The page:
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Why does the Mandelbrot set appear when I use Newton's method to find the inverse of $\tan(z)$

Specifically for the equation $y = \tan(z)$ I use Newton's method ($20$ iterations) to solve $0 = \tan(y) - z$ for $y$, where $y_0 = \tan(z)$ ($y_0$ doesn't seem that important in this case, both $0$ and $z$ worked The resolution was actually just too low to see any differences in the original image. $y_0 = 0$ produces the best results). I didn't expect this to converge for most $z$, but why are there Mandelbrot set shaped regions that did converge?

Here are the results:

To be a bit more explicit:

$f(y) = \tan(y)-z$, where $z$ is the point on the complex plane I am finding an inverse for in $y = \tan(z)$.

The function I am iterating per newtons method is

$$y_{n+1} = y_n - \frac{f(y_n)}{f'(y_n)} = y_n - (\sin(y_n)\cos(y_n)-z\cos^2(y_n))~~~\text{with}~~~y_0 = 0$$

Here is a clearer picture along with a picture generated with the regular equation for the Mandelbrot set, each with 100 iterations.

The $y_{n+1}$ equation above:

The Mandelbrot set, $y_{n+1} = y_{n}^2 + z$:

Coloring: For colors I take the result of each recursion, $y_{100}$, and convert to HSV colors as $H=-\arg(y_{100})+\pi$, $S=1$, $V=\frac{1}{\ln(c|y_{100}| +e)}$, which are then converted to RGB. $c$ was some constant, I think $c=0.1$ in the above images.

Essentially this is domain coloring with cyan indicating the positive real axis, red indicating the negative real axis, yellow/green indicating the positive imaginary axis, and purple indicating the negative imaginary axis. Black indicates the number either went to infinity or was indeterminate.

You'll notice that the sign of my recursion seems to have flipped since the first picture. I'm not quite sure what the cause of that is, but distributing the negative sign in my recursion so

$$y_{n+1} = y_n - \sin(y_n)\cos(y_n)+z\cos^2(y_n)$$

seems to resolve the issue.

Regardless, it is clear that that numbers that result from my recursion are large, while the numbers that result from the Mandelbrot recursion are small.

It seems the fractals occur where $z\approx m\pi$, where $m$ is an integer (besides $0$).

I found something else interesting. If you alter the recursion which gives the Mandelbrot set to be $y_{n+1} = y_{n}^2 - m\pi(z-m\pi)$ then the mandelbrot set appears at the exact location as in the other equation, and is the same size! I would really like to know why.

Here is an example

My $y_{n+1}$ equation:

Modified Mandelbrot equation, $y_{n+1} = y_{n}^2 - m\pi(z-m\pi)$, $m=-1$:

Closely zoomed in you can see the shapes of the two fractals are not entirely the same (unless that's a numerical error). Still, the similarity is striking.

On further inspection the Mandelbrot set (or something like it) appears in a lot more places in this fractal than I initially thought. Just zooming around I can see lots of them.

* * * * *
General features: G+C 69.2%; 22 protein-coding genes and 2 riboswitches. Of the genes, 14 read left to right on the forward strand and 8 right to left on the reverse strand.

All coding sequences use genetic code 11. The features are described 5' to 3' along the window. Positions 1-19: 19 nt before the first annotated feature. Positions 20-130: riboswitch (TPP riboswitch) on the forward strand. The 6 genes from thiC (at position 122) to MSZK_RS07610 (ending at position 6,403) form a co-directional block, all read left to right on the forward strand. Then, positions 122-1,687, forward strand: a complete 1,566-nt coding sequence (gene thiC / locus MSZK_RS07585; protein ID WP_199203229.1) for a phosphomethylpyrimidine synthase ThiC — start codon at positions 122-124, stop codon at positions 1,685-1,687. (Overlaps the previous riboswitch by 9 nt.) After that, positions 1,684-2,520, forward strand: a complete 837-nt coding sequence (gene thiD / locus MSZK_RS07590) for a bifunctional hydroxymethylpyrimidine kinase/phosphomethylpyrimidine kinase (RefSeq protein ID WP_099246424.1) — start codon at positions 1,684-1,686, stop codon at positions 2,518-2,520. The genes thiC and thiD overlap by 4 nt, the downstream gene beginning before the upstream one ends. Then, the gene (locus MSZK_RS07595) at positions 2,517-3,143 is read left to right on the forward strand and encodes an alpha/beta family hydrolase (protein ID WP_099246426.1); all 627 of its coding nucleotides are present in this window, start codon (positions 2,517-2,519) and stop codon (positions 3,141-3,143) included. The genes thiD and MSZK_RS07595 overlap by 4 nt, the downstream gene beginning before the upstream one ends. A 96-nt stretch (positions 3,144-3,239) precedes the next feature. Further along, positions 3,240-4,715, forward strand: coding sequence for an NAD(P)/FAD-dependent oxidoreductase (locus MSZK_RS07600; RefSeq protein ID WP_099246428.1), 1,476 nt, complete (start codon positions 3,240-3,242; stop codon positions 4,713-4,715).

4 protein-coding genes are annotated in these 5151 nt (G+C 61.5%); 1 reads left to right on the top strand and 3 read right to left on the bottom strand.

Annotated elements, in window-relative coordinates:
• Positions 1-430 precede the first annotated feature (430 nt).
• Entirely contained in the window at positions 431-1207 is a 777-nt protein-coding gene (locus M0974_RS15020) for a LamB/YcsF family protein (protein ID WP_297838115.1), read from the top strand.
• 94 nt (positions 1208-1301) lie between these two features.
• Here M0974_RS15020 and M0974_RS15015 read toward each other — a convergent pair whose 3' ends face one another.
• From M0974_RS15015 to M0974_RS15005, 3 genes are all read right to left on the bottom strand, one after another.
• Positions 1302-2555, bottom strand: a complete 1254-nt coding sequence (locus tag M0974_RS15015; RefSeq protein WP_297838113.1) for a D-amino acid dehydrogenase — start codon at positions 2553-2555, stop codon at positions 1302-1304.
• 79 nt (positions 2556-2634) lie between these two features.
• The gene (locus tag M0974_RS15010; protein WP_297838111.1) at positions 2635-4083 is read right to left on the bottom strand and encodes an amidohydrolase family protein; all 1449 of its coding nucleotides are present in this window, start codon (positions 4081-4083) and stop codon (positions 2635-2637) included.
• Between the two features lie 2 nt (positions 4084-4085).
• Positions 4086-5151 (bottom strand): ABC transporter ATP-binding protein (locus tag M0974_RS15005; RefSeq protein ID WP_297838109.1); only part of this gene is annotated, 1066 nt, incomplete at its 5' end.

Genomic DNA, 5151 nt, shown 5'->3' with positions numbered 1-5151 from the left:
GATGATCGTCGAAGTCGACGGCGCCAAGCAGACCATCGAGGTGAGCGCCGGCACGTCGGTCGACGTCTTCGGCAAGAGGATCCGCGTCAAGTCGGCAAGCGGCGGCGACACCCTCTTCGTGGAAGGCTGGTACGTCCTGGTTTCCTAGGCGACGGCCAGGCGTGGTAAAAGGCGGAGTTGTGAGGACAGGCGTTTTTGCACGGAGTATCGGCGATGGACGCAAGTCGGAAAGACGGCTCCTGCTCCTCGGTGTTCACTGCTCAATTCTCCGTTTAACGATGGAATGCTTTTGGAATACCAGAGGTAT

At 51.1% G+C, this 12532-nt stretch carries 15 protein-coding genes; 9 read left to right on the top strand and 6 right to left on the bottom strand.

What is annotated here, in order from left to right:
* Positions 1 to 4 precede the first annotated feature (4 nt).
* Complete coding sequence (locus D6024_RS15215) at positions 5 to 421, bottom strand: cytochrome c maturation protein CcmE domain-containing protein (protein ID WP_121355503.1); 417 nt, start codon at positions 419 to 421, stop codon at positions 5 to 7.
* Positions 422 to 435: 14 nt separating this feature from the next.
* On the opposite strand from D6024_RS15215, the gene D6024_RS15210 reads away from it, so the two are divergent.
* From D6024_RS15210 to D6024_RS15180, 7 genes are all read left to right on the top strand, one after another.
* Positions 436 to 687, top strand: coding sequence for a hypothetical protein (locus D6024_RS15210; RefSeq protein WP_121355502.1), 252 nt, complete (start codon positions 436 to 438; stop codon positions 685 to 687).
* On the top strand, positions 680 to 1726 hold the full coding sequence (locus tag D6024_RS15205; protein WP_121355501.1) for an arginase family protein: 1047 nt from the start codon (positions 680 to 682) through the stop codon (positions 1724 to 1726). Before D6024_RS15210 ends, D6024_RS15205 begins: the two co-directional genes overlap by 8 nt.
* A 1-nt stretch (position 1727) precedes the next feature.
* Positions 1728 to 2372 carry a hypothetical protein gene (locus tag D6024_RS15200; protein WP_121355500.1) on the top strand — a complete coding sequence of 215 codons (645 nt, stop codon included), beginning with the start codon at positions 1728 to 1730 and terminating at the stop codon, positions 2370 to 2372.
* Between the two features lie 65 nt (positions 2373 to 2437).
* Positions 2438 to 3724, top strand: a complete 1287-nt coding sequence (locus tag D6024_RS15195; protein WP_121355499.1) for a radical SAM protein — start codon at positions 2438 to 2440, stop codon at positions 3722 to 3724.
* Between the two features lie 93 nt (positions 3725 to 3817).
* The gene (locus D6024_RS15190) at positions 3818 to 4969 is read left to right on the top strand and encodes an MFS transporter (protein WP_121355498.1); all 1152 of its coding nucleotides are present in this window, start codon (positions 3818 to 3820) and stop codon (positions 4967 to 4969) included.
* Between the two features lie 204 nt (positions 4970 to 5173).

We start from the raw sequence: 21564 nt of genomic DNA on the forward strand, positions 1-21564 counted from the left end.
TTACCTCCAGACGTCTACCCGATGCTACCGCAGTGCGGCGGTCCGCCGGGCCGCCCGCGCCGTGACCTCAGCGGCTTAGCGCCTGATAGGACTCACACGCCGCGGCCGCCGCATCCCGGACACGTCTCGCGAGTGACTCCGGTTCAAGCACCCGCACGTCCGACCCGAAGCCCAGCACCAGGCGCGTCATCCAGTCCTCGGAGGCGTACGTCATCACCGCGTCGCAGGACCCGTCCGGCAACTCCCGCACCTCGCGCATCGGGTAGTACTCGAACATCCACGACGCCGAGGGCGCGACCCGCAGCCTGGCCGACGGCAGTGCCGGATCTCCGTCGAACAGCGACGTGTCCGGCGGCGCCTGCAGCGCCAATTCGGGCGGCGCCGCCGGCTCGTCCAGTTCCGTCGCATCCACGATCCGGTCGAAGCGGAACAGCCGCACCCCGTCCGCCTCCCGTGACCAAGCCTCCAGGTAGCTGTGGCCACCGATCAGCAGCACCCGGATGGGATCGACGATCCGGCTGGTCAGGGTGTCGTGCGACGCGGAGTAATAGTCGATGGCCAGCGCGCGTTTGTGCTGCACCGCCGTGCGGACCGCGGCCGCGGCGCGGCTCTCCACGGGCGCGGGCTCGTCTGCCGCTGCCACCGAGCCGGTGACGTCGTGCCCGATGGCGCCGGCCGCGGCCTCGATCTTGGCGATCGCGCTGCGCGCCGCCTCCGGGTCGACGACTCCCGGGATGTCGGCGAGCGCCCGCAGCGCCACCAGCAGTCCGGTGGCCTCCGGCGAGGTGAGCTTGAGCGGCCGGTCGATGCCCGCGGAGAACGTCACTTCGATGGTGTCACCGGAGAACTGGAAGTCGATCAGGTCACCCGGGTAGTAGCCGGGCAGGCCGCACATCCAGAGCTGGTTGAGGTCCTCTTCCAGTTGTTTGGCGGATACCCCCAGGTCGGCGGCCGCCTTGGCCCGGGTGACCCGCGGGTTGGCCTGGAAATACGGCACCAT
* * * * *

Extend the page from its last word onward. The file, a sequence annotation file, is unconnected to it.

They appear on all the spindles coming off the colorful area around $z=0$ (the center of the original image).

To the upper left of the big orange blob above the set in the previous image:

And you might have seen this in the earlier images, but the sets on the real axis aren't just at $m\pi$. The big one on the left is the one at $-\pi$. The center one is at about $2.12$, but note that there are a lot of smaller ones as you move to the right. Really it seems like the Mandelbrot-like sets appear for

$$y_{n+1} = y_n - \sin(y_n)\cos^m(y_n)+z^s\cos^t(y_n)$$

Where $m,s,t$ are nonzero integers.

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    $\begingroup$ Related: Mandelbrot-like sets for functions other than $f(z)=z^2+c$? $\endgroup$ – Winther Dec 23 '16 at 4:13
  • $\begingroup$ Unfortunately that equation doesn't appear to converge, though I see why it should produce the mandelbrot set if it did. Thanks for the link. I guess I see why Newton's method could produce the mandelbrot set in general, but I'd be interested in knowing why it happens in this case. $\endgroup$ – Will Bolden Dec 23 '16 at 5:13
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    $\begingroup$ On which basis such an interesting question, with evidence of a lot of work from the asker, should be closed ??? $\endgroup$ – Jean Marie Dec 23 '16 at 7:42
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    $\begingroup$ Could you be a little more specific about your iteration procedure? What is your stopping criterion, for example? How do you determine shades and colors? $\endgroup$ – Mark McClure Dec 23 '16 at 15:34
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    $\begingroup$ Do you know the coordinates of the little Mandelbrot sets in your first image? A Taylor expansion of the recursion around those points might reveal something. $\endgroup$ – Rahul Dec 23 '16 at 21:58